Trump lawyer's ethical conflict with Stormy Daniels should get him removed from case: legal expert
Donald Trump (AFP)

Donald Trump's defense attorney in the Stormy Daniels case has an ethical conflict, according to a legal expert.

Joe Tacopina, who's representing the former president in an investigation by the Manhattan district attorney's office, revealed five years ago that Daniels approached him about representing her before she hired Michael Avenatti as her lawyer in the hush-money case that led to former Trump lawyer Michael Cohen's conviction.

"I can't really talk about my impressions or any conversations we had because there is an attorney-client privilege that attaches even to a consultation," Tacopina told CNN's Don Lemon on March 16, 2018.

Tacopina had previously confirmed that Daniels had contacted him to possibly represent her in the case, which he never did, but that should be enough to prohibit him from serving as Trump's lawyer in the case under American Bar Association and New York Rules of Professional Conduct, according to law professor Ryan Goodman.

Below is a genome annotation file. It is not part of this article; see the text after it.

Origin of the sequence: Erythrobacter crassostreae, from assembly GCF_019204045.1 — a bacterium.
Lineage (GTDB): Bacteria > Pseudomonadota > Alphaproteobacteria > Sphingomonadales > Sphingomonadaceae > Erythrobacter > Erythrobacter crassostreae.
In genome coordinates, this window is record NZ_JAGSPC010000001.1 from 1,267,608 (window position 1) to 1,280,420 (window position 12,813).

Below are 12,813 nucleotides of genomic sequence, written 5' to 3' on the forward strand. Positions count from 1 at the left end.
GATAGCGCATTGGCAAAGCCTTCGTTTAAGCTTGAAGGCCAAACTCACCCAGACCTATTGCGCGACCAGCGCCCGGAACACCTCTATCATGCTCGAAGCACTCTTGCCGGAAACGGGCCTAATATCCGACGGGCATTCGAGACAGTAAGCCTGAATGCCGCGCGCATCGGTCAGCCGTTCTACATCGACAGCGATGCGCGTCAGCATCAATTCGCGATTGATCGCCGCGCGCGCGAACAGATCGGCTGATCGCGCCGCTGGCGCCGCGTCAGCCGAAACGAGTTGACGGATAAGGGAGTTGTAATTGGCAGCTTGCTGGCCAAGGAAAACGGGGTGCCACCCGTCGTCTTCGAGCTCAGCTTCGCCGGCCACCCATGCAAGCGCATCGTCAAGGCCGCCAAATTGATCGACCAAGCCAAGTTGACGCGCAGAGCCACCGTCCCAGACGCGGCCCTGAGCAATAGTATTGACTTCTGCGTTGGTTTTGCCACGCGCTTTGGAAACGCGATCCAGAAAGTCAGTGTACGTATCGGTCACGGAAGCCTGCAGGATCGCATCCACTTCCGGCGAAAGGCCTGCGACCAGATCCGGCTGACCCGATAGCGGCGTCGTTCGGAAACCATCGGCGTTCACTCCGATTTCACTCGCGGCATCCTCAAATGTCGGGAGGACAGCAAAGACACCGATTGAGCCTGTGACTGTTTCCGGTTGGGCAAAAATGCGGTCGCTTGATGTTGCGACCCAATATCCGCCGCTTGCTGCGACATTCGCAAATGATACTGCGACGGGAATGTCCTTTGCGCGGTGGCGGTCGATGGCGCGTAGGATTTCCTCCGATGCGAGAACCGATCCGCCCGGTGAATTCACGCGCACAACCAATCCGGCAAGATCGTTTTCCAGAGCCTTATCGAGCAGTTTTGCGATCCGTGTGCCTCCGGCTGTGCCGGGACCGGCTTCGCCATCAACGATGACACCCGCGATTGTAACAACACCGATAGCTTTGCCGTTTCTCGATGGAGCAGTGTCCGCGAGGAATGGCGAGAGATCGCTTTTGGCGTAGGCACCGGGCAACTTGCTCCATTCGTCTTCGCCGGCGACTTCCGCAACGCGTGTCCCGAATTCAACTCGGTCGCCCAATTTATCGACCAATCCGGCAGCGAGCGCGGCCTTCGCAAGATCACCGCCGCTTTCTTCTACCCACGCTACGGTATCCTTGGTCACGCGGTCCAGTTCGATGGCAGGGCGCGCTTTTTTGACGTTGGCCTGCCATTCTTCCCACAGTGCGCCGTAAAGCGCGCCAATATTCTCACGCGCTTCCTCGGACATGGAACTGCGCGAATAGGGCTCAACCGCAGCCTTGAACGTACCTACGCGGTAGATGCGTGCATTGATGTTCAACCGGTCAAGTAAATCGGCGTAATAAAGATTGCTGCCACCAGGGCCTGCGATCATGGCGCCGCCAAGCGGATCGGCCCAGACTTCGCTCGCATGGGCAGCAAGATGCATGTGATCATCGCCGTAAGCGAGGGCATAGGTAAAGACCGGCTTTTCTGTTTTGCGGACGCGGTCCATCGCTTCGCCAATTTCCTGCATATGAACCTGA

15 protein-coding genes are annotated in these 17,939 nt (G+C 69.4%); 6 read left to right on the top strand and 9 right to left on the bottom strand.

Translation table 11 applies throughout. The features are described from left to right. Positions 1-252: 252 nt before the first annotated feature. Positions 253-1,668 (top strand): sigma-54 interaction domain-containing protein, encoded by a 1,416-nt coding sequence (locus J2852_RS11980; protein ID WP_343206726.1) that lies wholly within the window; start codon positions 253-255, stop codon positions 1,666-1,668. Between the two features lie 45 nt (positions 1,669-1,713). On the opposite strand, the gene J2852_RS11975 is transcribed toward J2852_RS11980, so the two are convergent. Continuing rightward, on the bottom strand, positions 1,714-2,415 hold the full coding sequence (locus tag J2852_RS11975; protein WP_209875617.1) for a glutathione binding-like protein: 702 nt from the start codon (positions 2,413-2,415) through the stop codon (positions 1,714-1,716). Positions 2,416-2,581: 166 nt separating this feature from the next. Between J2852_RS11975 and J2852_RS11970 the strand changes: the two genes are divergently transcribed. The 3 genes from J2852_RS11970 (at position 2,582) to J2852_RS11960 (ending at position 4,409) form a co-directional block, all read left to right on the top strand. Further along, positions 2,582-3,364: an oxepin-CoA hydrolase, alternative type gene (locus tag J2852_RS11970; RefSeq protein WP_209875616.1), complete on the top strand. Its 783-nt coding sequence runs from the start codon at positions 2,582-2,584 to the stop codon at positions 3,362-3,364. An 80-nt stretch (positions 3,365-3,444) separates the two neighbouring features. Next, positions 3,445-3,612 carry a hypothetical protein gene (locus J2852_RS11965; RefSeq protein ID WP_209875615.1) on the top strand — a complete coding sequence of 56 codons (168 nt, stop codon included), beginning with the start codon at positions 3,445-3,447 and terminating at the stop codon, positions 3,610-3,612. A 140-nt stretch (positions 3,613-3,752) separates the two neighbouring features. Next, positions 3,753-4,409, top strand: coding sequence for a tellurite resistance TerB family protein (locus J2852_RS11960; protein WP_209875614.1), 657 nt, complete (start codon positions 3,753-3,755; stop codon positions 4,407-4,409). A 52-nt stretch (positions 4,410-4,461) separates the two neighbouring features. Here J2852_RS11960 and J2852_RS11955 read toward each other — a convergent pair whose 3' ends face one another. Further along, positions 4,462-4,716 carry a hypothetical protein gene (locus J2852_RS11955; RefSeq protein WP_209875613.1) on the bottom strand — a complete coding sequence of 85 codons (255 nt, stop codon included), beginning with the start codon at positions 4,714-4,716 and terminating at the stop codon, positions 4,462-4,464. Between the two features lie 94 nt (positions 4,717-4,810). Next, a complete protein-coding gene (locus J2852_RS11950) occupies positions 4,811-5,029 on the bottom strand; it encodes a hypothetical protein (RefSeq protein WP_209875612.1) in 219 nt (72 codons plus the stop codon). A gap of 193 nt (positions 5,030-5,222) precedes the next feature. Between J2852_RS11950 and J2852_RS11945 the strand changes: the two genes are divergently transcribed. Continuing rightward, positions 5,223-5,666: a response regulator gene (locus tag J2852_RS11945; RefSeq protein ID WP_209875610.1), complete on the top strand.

"Even when no client-lawyer relationship ensues, a lawyer who has had discussions with a prospective client shall not use or reveal information learned in the consultation," states ABA Rule 1.18. "A lawyer subject to [that rule] shall not represent a client with interests materially adverse to those of a prospective client in the same or a substantially related matter if the lawyer received information from the prospective client that could be significantly harmful to that person in the matter."

"If a lawyer is disqualified from representation under this paragraph, no lawyer in a firm with which that lawyer is associated may knowingly undertake or continue representation in such a matter," the rule continues.

New York uses virtually identical wording to establish the same prohibition, which Goodman said should be enough to disqualify Tacopina as Trump's lawyer in any case involving the adult film actress.

"Tacopina did not subsequently represent Daniels," Goodman wrote. "But Rule 1.18 ('Duties To Prospective Client') already kicked in -- which he acknowledged."